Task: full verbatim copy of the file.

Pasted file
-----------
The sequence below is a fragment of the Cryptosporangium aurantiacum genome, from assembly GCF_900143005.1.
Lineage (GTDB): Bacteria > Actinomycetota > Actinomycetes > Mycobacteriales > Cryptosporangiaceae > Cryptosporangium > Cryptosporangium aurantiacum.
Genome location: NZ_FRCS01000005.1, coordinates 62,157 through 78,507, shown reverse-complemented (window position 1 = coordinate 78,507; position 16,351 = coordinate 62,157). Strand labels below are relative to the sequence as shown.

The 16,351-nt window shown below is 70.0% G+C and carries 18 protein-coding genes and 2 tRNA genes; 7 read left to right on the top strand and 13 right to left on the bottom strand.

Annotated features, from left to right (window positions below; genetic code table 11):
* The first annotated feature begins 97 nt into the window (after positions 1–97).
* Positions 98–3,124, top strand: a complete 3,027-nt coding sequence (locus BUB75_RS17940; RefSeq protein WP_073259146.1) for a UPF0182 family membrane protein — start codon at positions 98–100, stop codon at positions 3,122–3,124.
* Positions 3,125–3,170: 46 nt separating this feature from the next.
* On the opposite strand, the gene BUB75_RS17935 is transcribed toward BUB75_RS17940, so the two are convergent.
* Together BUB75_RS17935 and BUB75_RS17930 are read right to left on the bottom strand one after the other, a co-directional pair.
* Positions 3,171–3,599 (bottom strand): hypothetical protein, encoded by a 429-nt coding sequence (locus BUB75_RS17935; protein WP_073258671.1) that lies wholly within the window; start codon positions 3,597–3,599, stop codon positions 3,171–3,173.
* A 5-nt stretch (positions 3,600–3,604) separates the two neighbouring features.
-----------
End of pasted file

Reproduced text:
The sequence below is a fragment of the Cryptosporangium aurantiacum genome, from assembly GCF_900143005.1.
Lineage (GTDB): Bacteria > Actinomycetota > Actinomycetes > Mycobacteriales > Cryptosporangiaceae > Cryptosporangium > Cryptosporangium aurantiacum.
Genome location: NZ_FRCS01000005.1, coordinates 62,157 through 78,507, shown reverse-complemented (window position 1 = coordinate 78,507; position 16,351 = coordinate 62,157). Strand labels below are relative to the sequence as shown.

The 16,351-nt window shown below is 70.0% G+C and carries 18 protein-coding genes and 2 tRNA genes; 7 read left to right on the top strand and 13 right to left on the bottom strand.

Annotated features, from left to right (window positions below; genetic code table 11):
* The first annotated feature begins 97 nt into the window (after positions 1–97).
* Positions 98–3,124, top strand: a complete 3,027-nt coding sequence (locus BUB75_RS17940; RefSeq protein WP_073259146.1) for a UPF0182 family membrane protein — start codon at positions 98–100, stop codon at positions 3,122–3,124.
* Positions 3,125–3,170: 46 nt separating this feature from the next.
* On the opposite strand, the gene BUB75_RS17935 is transcribed toward BUB75_RS17940, so the two are convergent.
* Together BUB75_RS17935 and BUB75_RS17930 are read right to left on the bottom strand one after the other, a co-directional pair.
* Positions 3,171–3,599 (bottom strand): hypothetical protein, encoded by a 429-nt coding sequence (locus BUB75_RS17935; protein WP_073258671.1) that lies wholly within the window; start codon positions 3,597–3,599, stop codon positions 3,171–3,173.
* A 5-nt stretch (positions 3,600–3,604) separates the two neighbouring features.